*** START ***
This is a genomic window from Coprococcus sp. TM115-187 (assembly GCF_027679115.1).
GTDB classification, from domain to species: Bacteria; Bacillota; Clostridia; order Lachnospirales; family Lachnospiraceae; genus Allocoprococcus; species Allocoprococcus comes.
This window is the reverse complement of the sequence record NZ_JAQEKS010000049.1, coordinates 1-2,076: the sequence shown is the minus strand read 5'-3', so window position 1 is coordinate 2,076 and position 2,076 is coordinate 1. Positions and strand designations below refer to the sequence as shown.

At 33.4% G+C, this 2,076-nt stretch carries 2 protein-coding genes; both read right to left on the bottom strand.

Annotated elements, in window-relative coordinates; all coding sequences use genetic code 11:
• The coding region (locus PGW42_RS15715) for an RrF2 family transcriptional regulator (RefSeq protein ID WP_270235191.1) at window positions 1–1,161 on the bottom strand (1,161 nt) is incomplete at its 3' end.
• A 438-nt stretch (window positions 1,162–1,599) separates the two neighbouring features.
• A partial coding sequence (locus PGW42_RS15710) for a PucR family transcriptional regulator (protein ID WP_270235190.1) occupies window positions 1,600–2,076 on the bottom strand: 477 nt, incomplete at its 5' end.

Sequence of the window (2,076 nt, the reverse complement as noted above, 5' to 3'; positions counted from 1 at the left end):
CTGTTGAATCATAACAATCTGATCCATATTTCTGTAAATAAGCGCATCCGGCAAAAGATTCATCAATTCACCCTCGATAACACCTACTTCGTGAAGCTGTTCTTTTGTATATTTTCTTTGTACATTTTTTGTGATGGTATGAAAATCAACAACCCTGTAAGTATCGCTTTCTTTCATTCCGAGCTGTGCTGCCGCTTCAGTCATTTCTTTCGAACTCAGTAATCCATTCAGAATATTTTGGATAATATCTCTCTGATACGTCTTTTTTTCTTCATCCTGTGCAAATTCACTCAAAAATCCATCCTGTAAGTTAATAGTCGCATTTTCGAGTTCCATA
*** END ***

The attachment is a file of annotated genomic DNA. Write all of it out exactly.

This is a genomic window from Coprococcus sp. TM115-187 (assembly GCF_027679115.1).
GTDB classification, from domain to species: Bacteria; Bacillota; Clostridia; order Lachnospirales; family Lachnospiraceae; genus Allocoprococcus; species Allocoprococcus comes.
This window is the reverse complement of the sequence record NZ_JAQEKS010000049.1, coordinates 1-2,076: the sequence shown is the minus strand read 5'-3', so window position 1 is coordinate 2,076 and position 2,076 is coordinate 1. Positions and strand designations below refer to the sequence as shown.

At 33.4% G+C, this 2,076-nt stretch carries 2 protein-coding genes; both read right to left on the bottom strand.

Annotated elements, in window-relative coordinates; all coding sequences use genetic code 11:
• The coding region (locus PGW42_RS15715) for an RrF2 family transcriptional regulator (RefSeq protein ID WP_270235191.1) at window positions 1–1,161 on the bottom strand (1,161 nt) is incomplete at its 3' end.
• A 438-nt stretch (window positions 1,162–1,599) separates the two neighbouring features.
• A partial coding sequence (locus PGW42_RS15710) for a PucR family transcriptional regulator (protein ID WP_270235190.1) occupies window positions 1,600–2,076 on the bottom strand: 477 nt, incomplete at its 5' end.

Sequence of the window (2,076 nt, the reverse complement as noted above, 5' to 3'; positions counted from 1 at the left end):
CTGTTGAATCATAACAATCTGATCCATATTTCTGTAAATAAGCGCATCCGGCAAAAGATTCATCAATTCACCCTCGATAACACCTACTTCGTGAAGCTGTTCTTTTGTATATTTTCTTTGTACATTTTTTGTGATGGTATGAAAATCAACAACCCTGTAAGTATCGCTTTCTTTCATTCCGAGCTGTGCTGCCGCTTCAGTCATTTCTTTCGAACTCAGTAATCCATTCAGAATATTTTGGATAATATCTCTCTGATACGTCTTTTTTTCTTCATCCTGTGCAAATTCACTCAAAAATCCATCCTGTAAGTTAATAGTCGCATTTTCGAGTTCCATA